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Research ArticleOpen Access

Depression in Non-Small-Cell Lung Cancer Patients Treated at K Hospital During 2021 – 2022 Volume 51- Issue 4

Do Tuyet Mai1, Le Khanh Linh2*, Pham Tuong Van3, Tran Thi Thanh Huong3

  • 1National Cancer Hospital, Hanoi, Vietnam
  • 2Preventive Medicine - Graduation of medical doctor 2017 – 2023
  • 3Medical Ethics and Psychology Department, Hanoi Medical University, Hanoi, Vietnam

Received: July 06, 2023;   Published: July 17, 2023

*Corresponding author: Le Khanh Linh, Preventive Medicine, Graduation of medical doctor 2017 – 2023, Vietnam

DOI: 10.26717/BJSTR.2023.51.008124

Abstract PDF


Objective: This study aimed to describe depression in non-small cell lung cancer patients treated at K Hospital from 2021 – 2022.
Method: Cross-sectional descriptive study. The study was conducted on 243 NSCLC patients treated at K Tan Trieu Hospital by direct phone call interview and psychiatric clinical examination. We applied the PHQ- 9 scale and DSM-5 for screening and confirmed depression.
Results: The study found that the proportion of depression in 243 non-small cell lung cancer patients treated at K Hospital was 10.7%, many patients in the study were in late stage, and stage III or more accounted for more than 80%.
Conclusion: This study has some implications for improving comprehensive care for NSCLC patients.

Keywords: Depression Status; Non-Small Cell Lung Cancer


Cancer deaths are rising worldwide. GLOBOCAN 2020 ranks Vietnam 91/185 for new incidence and 50/185 for mortality per 100,000 people. This rank exceeds 2018’s 99/185 and 56/185. Lung cancer is also the second most common cancer worldwide [1]. Cancer treatment is lengthy and expensive. Cancer patients experience stress, anxiety, and depression most often [2]. In McFarland Daniel C. (2020) studied 170 lung cancer patients with tumor mutations and found that 18.9% had depression associated with anthropometric factors and tumor characteristics [3]. Depressed lung cancer patients have been studied in many countries, but few have been studied in Vietnam. Duong Anh Tai et al. found that 39.7% of 73 non-small cell lung cancer patients at Bach Mai Hospital’s Nuclear Medicine and Oncology Center had depression in 2021[4]. To contribute to improving the quality of medical services and quality of life for patients, we carried out the study “Depression in non-small cell lung cancer patients treated at K Hospital during 2021 – 2022”.

Research Methods of Study

Study Subjects

The study was conducted on 243 non-small cell lung cancer patients being treated at K Hospital in 2021-2022. The age of patients from 18 to 65 who had confirmed non-small cell lung cancer diagnosis by pathology. The study period was from 09/2021 to 09/2022 at K Hospital, Tan Trieu Campus, Hanoi.

Study Methods

This was a cross-sectional descriptive study that used the PHQ- 9 depression screening scale, and psychiatrists used the PHQ-9 and DSM-5 to classify depressed patients.

Data Management and Analysis

Information was collected directly on the questionnaires of study subjects that had been built with a set of questions. Data were entered and monitored by Excel and processed using SPSS version 20.0 software.


Cancer Characteristics of the Study Subject

Table 1 presents the time to treatment from diagnosis ranging from 1 to 99 months, with a median of 7 months. Many of the patients were in late-stage disease, and stage III or more accounted for more than 80%. The main treatment method was targeted treatment (39.1%), followed by chemotherapy (25.9%), radiotherapy (19.8%), surgery (8.6%), and immunotherapy (6.6%).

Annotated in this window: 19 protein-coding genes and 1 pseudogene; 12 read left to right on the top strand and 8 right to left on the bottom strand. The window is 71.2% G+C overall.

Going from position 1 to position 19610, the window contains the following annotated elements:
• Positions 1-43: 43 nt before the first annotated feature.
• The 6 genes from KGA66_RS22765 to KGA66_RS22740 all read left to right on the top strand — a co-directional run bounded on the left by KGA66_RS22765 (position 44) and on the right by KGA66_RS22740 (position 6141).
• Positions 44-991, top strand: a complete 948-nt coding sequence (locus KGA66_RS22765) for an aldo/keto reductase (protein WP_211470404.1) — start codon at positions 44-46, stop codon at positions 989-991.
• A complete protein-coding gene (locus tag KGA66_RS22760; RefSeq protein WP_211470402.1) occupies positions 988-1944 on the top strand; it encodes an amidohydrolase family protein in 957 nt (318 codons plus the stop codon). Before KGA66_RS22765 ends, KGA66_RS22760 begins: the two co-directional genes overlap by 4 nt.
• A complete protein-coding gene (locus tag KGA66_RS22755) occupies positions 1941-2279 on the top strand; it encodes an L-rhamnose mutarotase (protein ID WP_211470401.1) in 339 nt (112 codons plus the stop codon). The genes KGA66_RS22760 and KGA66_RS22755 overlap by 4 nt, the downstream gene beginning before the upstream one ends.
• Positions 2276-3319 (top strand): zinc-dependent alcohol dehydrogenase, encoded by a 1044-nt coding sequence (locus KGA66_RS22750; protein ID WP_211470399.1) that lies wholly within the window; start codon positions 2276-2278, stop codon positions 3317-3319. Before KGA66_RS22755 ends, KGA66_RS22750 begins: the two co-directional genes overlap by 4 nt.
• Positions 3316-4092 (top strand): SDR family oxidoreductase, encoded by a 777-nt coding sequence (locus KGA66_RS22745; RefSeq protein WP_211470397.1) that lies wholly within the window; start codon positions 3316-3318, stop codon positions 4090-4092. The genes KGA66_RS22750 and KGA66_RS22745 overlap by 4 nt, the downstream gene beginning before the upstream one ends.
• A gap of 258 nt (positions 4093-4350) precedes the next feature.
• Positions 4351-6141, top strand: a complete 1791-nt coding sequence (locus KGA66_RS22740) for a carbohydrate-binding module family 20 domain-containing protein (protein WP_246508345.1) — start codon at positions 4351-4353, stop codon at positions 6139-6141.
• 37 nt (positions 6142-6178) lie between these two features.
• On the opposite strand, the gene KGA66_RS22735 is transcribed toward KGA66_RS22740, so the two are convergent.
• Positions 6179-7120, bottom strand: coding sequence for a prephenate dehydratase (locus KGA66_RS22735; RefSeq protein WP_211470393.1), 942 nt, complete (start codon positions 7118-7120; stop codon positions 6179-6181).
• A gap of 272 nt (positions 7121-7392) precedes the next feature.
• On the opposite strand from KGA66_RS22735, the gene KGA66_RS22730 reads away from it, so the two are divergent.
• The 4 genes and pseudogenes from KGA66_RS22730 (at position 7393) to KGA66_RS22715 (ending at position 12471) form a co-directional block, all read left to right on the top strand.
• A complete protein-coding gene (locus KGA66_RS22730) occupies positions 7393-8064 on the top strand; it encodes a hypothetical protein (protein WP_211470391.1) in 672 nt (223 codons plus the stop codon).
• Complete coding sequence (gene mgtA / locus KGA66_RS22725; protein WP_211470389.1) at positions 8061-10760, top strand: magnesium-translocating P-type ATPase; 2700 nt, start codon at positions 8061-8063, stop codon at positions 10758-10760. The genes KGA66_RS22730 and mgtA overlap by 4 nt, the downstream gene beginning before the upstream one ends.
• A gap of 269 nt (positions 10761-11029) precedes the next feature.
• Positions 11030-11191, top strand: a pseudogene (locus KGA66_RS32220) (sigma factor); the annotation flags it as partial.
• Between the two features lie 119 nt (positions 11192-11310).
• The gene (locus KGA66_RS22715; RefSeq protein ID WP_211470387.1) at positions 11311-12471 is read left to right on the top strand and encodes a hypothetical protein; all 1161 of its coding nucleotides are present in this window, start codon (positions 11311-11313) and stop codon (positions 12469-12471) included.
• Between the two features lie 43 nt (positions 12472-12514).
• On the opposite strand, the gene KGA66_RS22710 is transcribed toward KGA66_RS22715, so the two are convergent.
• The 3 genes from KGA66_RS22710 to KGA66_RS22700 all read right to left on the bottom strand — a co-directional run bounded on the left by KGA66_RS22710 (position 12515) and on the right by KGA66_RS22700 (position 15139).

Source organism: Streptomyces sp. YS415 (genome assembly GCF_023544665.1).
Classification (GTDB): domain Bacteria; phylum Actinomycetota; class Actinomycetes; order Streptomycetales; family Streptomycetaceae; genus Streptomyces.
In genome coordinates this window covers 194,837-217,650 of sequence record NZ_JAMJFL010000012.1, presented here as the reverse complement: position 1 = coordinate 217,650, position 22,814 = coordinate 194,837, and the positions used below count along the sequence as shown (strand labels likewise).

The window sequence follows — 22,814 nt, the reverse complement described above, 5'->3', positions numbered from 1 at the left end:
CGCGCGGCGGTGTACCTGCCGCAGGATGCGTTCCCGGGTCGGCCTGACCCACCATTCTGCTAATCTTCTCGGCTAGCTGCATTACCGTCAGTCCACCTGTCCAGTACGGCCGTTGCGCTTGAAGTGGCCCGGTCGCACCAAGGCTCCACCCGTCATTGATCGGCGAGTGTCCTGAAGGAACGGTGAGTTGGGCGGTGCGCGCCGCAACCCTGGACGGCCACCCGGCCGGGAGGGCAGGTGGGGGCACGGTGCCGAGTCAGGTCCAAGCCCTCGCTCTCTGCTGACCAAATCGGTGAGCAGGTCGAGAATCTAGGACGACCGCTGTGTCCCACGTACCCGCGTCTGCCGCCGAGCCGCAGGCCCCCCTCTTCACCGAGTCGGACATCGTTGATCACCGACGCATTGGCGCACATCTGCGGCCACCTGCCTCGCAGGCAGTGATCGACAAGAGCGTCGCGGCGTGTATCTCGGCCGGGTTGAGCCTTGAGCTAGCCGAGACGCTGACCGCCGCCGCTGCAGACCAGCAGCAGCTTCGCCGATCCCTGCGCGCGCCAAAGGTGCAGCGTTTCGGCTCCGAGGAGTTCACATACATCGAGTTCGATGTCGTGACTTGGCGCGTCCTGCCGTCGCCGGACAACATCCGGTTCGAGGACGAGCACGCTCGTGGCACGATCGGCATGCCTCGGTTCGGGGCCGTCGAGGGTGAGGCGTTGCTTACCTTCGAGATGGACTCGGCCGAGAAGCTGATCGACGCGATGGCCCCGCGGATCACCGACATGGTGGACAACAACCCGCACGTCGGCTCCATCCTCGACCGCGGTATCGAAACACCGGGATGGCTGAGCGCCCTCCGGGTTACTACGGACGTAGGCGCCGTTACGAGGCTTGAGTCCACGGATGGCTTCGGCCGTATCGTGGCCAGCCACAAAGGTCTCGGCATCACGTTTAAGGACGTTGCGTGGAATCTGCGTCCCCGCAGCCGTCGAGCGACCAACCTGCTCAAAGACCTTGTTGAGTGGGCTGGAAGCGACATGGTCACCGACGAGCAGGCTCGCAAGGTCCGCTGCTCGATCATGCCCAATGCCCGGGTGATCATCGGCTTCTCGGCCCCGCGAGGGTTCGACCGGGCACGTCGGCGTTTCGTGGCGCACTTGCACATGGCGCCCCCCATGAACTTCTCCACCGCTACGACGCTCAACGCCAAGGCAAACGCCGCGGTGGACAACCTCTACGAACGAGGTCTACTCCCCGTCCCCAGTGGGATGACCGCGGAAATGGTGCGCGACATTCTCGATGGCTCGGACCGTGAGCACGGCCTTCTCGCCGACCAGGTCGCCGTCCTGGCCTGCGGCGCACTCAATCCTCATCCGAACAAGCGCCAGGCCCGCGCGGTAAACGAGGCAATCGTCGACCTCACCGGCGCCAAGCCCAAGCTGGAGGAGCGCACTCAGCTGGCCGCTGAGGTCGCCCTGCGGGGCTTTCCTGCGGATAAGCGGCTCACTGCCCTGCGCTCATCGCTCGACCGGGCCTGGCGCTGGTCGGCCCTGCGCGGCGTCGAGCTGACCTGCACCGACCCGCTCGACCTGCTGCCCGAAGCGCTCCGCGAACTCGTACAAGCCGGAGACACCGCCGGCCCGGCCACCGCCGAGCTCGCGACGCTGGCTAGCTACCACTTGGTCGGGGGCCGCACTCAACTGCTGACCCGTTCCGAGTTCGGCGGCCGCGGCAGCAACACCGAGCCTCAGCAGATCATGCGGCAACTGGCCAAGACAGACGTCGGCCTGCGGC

Table 1: Disease characteristics of study participants.


Depression in Non-Small Cell Lung Cancer Patients

Figure 1 shows the prevalence depression levels of the study participants in the PHQ-9, in which mild depression (13.2%) accounted for the highest rate, moderate depression (7.8%), moderately severe depression (2.5%) and severe depression (0.4%). According to Figure 2, proportion of depression with NSCLC in DSM-5 accounted for 10.7% while no depression group accounted for 89.3%.

Figure 1


Figure 2



Depression of Study Participants in PHQ-9

Our study result was consistent with the study of Naser Abdallah Y. et al. in all groups: mild (27.0%), moderate (12.4%), moderately severe (9.2%), and severe (5.4%) [5]. The result also matched other studies with most depression in PHQ-9 being mild, followed by moderate, moderately severe, and severe [6].

Depression of Study Participants in DSM-5

In the study, it was found that the group of patients with non-small cell lung cancer had depression in the DSM-5; the percentage of study participants who met the criteria for depression was 10.7%. Our finding was lower in the 2018 study by McDermott Cara L. of 13,827 nonsmall cell lung cancer subjects with stage IIIB or IV disease in the US (11%) [7]. The difference can be explained by differences in demographic characteristics between the study groups.


To Investigate Depression in Non-Small Cell Lung Cancer Patients Treated at K Hospital from 2021 - 2022

The overall prevalence of depression among 243 non-small cell lung cancer patients treated at K Hospital during 2021-2022 by DSM- 5 was 10.7%. The levels of depression by PHQ-9 in the above participants were categorized into four groups: mild level (13.2%), moderate level (7.8%), moderately severe (2.5%), and severe (0.4%).


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  2. Unseld M, Zeilinger EL, Fellinger M, Simone Lubowitzki, Katharina Krammer, et al. (2021) Prevalence of pain and its association with symptoms of posttraumatic stress disorder, depression, anxiety and distress in 846 cancer patients: A cross sectional study. Psychooncology 30(4): 504-510.
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